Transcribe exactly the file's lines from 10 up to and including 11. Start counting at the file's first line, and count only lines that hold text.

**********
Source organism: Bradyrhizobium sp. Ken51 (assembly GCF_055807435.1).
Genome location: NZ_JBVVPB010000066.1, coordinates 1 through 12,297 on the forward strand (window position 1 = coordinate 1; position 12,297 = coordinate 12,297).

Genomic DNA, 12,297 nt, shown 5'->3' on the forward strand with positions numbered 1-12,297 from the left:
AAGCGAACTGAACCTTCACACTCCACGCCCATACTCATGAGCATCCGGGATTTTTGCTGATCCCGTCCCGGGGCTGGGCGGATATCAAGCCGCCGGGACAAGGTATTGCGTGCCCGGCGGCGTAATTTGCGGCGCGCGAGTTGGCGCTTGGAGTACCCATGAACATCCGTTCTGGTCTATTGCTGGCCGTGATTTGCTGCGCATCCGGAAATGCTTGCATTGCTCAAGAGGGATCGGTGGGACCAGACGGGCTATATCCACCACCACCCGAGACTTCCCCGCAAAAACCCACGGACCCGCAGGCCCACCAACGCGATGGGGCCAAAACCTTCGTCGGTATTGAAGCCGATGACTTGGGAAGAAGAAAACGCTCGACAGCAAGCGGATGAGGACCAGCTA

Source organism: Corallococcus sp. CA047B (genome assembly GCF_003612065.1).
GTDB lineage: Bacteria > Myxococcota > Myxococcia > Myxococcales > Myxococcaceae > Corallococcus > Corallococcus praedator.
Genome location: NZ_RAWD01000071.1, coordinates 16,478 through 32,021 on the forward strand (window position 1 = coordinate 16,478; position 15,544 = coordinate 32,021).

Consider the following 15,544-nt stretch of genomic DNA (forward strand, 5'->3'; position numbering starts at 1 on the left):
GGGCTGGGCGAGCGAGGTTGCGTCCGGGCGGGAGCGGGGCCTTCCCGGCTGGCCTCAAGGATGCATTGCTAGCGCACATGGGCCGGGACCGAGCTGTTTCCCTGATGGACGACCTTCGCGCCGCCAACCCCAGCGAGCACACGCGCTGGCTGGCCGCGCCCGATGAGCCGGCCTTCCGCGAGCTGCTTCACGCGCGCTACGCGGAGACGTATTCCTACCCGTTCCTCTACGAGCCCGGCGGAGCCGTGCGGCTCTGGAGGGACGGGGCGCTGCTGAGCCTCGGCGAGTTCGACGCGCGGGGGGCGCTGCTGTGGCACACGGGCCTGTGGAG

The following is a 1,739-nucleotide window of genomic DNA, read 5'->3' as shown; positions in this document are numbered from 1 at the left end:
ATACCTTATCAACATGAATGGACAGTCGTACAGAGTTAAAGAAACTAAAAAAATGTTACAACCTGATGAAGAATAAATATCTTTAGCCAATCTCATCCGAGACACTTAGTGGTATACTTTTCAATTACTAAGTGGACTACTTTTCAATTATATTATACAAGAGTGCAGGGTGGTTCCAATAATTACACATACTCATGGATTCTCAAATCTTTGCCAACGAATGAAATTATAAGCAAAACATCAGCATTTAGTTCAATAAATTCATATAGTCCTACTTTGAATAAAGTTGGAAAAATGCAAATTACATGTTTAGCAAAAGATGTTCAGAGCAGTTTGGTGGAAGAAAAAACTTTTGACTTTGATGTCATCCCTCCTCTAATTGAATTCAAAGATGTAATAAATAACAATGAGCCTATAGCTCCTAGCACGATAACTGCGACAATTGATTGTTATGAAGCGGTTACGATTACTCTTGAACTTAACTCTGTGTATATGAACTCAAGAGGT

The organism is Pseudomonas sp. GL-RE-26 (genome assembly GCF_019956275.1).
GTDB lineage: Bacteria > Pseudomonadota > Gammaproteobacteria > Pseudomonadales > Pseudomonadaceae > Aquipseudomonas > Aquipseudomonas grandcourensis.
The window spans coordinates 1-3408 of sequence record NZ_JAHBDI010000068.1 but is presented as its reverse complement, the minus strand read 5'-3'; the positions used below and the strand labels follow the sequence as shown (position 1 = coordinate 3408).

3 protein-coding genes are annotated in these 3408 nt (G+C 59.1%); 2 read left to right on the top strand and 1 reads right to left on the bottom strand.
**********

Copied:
The following is a 1,739-nucleotide window of genomic DNA, read 5'->3' as shown; positions in this document are numbered from 1 at the left end:
ATACCTTATCAACATGAATGGACAGTCGTACAGAGTTAAAGAAACTAAAAAAATGTTACAACCTGATGAAGAATAAATATCTTTAGCCAATCTCATCCGAGACACTTAGTGGTATACTTTTCAATTACTAAGTGGACTACTTTTCAATTATATTATACAAGAGTGCAGGGTGGTTCCAATAATTACACATACTCATGGATTCTCAAATCTTTGCCAACGAATGAAATTATAAGCAAAACATCAGCATTTAGTTCAATAAATTCATATAGTCCTACTTTGAATAAAGTTGGAAAAATGCAAATTACATGTTTAGCAAAAGATGTTCAGAGCAGTTTGGTGGAAGAAAAAACTTTTGACTTTGATGTCATCCCTCCTCTAATTGAATTCAAAGATGTAATAAATAACAATGAGCCTATAGCTCCTAGCACGATAACTGCGACAATTGATTGTTATGAAGCGGTTACGATTACTCTTGAACTTAACTCTGTGTATATGAACTCAAGAGGT